iPads for Ministry

 There are many computing tools at our disposal these days. There are many types of desktop and laptop computers that most of us use. They come in all shapes, sizes and price points. Some are large and powerful. Some are lightweight and minimal. Chromebooks, MacBooks, Surfaces, and the list goes on. Then there are, of course, smartphones, that more and more people are using as their primary computing devices. This is especially true in parts of the world outside of the United States. But it is the last category of computing devices, and one brand in particular this ministry resource focuses on, iPads!

Why dedicate an entire blog post to such a narrow topic? Because I believe this particular product is both transformative, and a valuable resource in the hands of pastors, teachers and other ministry workers. I haven’t always held that belief. In fact, I had pretty much limited my iPad usage in the recent past to watching YouTube videos, brief web surfing, and checking email. Beyond that I felt that a regular laptop was much more efficient. That’s not the case today. I’m writing this blog post on what I feel could be a laptop replacement for many–an 10.5 inch iPad Pro. That is the latest in Apple’s iPad lineup, but perhaps the best device they have ever released! Here are a few of the reasons why:

  1. Form factor – At a 10.5 inch diagonal the iPad provides enough real estate for comfortable single application usage. With the upcoming iOS 11 release split screen and drag and drop will also support some light multitasking. I think that is suitable for the work of most ministry workers. While a larger screen could be helpful at times, that would infringe on one of it’s best selling points, portability. With the appropriate cover and battery life, this little device can go wherever you go. That takes productivity to an even higher level.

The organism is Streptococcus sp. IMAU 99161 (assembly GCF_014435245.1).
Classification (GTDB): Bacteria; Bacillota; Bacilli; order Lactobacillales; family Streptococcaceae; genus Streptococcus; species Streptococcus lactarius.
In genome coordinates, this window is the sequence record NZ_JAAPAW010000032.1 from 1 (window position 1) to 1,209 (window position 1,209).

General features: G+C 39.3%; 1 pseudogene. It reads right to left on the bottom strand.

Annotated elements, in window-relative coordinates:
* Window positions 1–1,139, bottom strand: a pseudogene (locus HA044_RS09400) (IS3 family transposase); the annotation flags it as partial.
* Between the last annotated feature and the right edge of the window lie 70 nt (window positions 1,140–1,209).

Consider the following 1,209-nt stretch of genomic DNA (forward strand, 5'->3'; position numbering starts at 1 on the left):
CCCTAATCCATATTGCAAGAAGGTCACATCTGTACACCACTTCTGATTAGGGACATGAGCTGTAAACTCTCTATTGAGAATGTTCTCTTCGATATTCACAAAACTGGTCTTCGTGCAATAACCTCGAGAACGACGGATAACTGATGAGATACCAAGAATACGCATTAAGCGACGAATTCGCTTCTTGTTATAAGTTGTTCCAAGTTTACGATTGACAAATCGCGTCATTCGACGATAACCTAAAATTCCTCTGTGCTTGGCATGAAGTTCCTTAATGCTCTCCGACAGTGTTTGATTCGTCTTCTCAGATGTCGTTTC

2. Screen quality – This latest iPad has what Apple calls “ProMotion.” That is just Apple’s marketing term for a higher screen refresh rate. Previous iPads refreshed the screen at 60 MHz, while the new Pro doubles that. What that means is that the screen animations and movement are much more fluid and responsive. That along with a processor that in many cases is just as capable as most laptops,  you have something that most would call a laptop replacement. In fact the on screen experience is probably even better.
  3. File Management – Another thing coming with iOS 11 is a Files app…finally. Since the original iPad was launched I had been frustrated by the fact that you couldn’t get at the native file system, like you could on a regular computer. Soon you will be able to, which is a must for most knowledge workers. You’ll be able to easily access files from iCloud, Dropbox, Box, OneDrive, Google Drive, and others through a single place. This helps you to organize the files the way you want, and find them quickly. Very helpful.
  4. Accessories – Really there is one key accesssory that makes an iPad more usable as a laptop replacement — a keyboard. While Apple’s is fairly expensive (no surprise there), it is excellent. It acts as a cover and a keyboard. The typing is accurate and smooth, and only slightly smaller than most ultra book size keyboards. It makes text entry and editing a pleasant experience. You do have to get used to no trackpad, as the screen itself is your touch interface. It was an easy transition for me, as I was used to that with my phone already. If you plan on getting an iPad Pro be sure to budget for it.